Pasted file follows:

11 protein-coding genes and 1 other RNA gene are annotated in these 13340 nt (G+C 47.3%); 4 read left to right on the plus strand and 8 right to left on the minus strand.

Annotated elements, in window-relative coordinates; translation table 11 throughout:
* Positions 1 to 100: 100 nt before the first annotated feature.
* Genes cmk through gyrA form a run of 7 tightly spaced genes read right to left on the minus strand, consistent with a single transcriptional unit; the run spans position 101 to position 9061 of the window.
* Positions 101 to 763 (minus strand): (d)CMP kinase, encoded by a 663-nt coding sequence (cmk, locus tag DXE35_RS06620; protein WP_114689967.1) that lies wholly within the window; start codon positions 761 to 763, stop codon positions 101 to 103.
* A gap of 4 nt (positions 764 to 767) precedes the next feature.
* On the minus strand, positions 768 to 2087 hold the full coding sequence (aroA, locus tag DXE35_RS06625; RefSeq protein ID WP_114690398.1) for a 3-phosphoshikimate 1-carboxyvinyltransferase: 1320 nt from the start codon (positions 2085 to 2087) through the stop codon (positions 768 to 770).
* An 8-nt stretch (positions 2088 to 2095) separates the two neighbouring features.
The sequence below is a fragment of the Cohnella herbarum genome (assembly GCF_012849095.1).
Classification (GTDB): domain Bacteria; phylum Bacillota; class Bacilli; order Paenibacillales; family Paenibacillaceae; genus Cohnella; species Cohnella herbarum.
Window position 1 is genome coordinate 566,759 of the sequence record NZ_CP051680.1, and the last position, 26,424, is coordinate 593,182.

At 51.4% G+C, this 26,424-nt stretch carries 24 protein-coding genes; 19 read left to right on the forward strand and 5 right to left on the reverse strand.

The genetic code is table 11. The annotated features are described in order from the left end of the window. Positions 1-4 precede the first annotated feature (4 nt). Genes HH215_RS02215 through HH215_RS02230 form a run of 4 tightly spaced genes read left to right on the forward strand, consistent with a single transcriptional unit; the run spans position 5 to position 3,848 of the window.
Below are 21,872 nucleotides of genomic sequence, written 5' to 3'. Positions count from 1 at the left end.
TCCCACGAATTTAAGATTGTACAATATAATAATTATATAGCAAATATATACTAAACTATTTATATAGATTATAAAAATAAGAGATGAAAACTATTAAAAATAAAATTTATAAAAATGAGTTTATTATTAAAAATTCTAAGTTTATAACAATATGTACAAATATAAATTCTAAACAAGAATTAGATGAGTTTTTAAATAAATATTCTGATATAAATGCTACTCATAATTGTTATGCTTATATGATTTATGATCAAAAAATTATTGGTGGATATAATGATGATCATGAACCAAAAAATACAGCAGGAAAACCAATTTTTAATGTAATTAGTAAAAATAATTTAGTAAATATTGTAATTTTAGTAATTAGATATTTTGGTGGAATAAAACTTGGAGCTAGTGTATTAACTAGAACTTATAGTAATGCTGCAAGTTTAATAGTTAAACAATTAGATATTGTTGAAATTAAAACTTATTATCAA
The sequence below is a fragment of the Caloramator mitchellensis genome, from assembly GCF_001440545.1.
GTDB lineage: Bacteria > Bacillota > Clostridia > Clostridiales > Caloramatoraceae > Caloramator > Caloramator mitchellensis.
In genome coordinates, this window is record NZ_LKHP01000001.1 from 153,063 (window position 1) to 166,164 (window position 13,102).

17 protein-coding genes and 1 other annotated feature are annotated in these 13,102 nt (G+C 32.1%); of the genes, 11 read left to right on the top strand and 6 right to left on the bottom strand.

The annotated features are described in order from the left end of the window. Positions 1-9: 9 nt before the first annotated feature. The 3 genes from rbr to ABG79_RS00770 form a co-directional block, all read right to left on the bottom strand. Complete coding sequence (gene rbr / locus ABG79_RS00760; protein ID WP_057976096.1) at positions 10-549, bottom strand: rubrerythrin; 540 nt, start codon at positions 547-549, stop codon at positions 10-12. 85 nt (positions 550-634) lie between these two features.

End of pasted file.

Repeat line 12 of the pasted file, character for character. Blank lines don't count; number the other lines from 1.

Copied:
At 51.4% G+C, this 26,424-nt stretch carries 24 protein-coding genes; 19 read left to right on the forward strand and 5 right to left on the reverse strand.